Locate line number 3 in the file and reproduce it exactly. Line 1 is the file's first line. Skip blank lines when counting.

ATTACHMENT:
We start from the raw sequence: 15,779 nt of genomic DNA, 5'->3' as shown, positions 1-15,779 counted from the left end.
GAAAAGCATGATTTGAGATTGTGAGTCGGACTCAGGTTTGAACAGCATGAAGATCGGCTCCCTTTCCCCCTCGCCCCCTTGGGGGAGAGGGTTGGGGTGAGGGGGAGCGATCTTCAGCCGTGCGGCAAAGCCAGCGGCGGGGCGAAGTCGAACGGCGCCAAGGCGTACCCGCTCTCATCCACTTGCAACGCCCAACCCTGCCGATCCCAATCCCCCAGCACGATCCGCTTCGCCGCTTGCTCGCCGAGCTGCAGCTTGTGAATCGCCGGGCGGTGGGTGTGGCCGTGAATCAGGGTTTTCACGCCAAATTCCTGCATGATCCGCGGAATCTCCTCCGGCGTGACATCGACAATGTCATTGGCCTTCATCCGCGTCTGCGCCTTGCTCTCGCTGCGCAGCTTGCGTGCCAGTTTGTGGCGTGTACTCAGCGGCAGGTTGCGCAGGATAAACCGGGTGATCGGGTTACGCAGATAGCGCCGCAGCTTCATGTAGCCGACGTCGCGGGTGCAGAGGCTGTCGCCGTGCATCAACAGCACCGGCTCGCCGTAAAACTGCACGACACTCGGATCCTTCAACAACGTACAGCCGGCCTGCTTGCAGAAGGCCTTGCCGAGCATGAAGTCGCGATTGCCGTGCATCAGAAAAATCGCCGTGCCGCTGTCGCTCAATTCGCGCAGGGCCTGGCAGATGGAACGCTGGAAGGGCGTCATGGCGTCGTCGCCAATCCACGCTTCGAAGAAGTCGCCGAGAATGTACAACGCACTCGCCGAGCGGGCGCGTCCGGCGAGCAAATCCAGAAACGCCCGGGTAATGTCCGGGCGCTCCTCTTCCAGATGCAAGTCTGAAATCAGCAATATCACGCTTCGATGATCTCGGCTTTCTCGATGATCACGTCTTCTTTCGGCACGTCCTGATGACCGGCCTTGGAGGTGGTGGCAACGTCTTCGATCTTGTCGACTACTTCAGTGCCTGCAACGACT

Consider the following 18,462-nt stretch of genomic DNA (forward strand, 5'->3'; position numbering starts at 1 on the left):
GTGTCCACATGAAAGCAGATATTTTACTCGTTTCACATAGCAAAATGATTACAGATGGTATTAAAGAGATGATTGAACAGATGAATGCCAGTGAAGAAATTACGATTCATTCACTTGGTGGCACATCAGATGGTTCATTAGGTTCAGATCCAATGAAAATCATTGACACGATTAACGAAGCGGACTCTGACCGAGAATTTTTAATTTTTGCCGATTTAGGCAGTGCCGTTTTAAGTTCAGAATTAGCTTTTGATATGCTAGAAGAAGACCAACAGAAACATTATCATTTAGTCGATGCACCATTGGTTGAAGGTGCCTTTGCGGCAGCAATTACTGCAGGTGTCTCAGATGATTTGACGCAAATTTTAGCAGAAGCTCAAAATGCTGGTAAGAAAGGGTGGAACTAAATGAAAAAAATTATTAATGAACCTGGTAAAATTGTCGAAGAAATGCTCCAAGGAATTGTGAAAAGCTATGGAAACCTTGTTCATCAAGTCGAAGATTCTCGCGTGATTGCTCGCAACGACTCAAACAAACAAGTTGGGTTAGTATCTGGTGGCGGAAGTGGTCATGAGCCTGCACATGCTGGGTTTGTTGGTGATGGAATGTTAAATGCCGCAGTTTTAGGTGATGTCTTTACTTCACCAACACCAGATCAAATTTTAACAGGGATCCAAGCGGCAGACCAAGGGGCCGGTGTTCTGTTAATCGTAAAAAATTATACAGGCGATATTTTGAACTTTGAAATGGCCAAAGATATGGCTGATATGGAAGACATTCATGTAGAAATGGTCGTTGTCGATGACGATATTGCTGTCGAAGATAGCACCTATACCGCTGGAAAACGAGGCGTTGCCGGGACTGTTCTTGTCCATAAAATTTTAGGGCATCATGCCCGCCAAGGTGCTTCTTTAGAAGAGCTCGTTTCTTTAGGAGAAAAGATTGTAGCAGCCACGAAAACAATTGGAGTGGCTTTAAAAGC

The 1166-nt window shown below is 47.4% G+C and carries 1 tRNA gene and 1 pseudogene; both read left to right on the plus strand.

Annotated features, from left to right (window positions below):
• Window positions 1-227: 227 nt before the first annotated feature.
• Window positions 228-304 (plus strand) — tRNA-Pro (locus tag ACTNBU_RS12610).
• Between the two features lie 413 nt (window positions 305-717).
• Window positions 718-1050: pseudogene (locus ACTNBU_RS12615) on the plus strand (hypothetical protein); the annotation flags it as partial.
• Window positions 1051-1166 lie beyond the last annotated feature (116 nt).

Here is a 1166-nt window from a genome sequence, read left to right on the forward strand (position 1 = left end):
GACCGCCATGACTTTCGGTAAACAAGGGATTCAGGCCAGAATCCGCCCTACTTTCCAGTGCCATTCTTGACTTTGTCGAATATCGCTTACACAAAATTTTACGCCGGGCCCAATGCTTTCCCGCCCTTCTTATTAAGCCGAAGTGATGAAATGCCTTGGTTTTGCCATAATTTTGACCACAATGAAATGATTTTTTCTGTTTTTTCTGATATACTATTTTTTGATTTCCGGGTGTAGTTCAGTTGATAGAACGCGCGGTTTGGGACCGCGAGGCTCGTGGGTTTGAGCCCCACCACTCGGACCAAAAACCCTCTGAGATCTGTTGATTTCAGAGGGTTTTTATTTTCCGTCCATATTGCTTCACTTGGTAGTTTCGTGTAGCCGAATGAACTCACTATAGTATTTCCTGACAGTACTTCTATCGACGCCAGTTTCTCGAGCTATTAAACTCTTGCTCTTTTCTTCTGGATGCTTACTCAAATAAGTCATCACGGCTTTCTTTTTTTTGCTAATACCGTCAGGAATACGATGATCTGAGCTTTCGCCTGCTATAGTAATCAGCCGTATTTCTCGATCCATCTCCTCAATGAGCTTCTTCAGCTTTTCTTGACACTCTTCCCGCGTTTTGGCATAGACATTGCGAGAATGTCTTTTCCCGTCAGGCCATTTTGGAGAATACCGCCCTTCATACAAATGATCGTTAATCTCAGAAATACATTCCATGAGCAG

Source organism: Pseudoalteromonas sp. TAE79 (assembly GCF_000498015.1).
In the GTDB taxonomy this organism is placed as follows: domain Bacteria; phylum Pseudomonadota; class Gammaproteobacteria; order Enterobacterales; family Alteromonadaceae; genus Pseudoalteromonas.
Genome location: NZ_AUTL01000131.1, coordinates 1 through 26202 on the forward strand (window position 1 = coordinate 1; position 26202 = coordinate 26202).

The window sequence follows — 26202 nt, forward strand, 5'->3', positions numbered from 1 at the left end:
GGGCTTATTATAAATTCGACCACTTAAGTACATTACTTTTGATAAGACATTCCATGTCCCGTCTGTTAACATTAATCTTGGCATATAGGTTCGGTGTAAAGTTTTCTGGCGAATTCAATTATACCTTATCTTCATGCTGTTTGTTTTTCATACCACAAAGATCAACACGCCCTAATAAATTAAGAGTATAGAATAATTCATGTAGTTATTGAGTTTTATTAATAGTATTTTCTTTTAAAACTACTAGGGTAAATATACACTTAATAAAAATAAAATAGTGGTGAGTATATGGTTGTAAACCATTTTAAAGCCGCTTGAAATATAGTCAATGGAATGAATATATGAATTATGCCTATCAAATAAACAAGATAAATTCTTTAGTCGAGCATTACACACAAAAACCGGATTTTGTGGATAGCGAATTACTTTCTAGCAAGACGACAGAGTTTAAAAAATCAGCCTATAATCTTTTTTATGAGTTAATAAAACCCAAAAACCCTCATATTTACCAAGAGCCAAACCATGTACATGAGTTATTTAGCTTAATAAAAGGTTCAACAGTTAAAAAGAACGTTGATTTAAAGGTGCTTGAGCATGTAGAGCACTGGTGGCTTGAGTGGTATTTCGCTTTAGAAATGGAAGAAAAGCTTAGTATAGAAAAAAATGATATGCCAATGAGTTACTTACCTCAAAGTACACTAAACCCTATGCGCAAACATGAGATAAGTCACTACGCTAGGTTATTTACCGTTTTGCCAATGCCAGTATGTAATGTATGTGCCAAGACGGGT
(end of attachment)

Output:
Consider the following 18,462-nt stretch of genomic DNA (forward strand, 5'->3'; position numbering starts at 1 on the left):